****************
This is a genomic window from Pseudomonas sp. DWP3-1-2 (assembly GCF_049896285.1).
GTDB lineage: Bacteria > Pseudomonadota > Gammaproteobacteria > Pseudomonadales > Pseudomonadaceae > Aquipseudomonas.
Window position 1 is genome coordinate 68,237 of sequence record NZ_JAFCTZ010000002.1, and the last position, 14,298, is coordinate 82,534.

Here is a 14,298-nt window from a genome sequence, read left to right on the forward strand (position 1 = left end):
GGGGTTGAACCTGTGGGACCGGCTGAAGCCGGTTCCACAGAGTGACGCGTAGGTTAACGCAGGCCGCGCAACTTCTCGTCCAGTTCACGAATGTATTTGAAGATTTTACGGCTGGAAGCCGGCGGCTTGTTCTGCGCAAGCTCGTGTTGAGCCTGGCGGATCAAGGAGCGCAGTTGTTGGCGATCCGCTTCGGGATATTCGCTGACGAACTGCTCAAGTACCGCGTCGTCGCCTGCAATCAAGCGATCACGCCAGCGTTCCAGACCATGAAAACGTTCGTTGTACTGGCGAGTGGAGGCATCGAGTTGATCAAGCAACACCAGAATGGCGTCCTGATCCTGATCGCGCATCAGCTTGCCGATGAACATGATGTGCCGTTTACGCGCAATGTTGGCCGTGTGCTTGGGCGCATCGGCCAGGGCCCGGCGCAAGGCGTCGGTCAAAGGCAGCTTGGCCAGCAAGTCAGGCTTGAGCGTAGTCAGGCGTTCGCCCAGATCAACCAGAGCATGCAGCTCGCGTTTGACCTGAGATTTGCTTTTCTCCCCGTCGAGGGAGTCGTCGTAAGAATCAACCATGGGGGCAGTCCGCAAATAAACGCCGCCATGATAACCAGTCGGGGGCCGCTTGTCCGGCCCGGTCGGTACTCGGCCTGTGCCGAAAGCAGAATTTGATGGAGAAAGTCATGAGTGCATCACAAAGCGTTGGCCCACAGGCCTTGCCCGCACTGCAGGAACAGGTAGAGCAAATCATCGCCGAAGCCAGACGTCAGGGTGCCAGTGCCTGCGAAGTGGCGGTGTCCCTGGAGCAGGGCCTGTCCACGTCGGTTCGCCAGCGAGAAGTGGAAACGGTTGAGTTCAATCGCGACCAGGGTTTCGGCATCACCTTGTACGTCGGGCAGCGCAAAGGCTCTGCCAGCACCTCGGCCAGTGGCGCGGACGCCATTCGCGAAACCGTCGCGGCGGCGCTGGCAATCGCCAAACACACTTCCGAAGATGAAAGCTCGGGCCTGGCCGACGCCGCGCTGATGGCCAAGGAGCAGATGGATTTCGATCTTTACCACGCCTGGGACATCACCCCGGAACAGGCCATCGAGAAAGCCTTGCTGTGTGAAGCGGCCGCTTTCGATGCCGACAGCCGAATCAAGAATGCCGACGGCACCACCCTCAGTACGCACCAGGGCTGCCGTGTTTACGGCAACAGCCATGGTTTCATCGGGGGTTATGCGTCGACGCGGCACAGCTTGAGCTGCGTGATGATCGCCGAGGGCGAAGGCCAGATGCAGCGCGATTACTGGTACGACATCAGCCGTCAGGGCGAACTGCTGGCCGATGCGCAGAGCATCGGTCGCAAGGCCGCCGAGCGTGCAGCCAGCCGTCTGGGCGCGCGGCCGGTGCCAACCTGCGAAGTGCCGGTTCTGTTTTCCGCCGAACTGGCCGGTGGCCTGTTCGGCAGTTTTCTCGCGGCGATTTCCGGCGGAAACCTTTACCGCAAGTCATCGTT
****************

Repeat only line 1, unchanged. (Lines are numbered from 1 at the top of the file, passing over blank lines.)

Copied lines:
This is a genomic window from Pseudomonas sp. DWP3-1-2 (assembly GCF_049896285.1).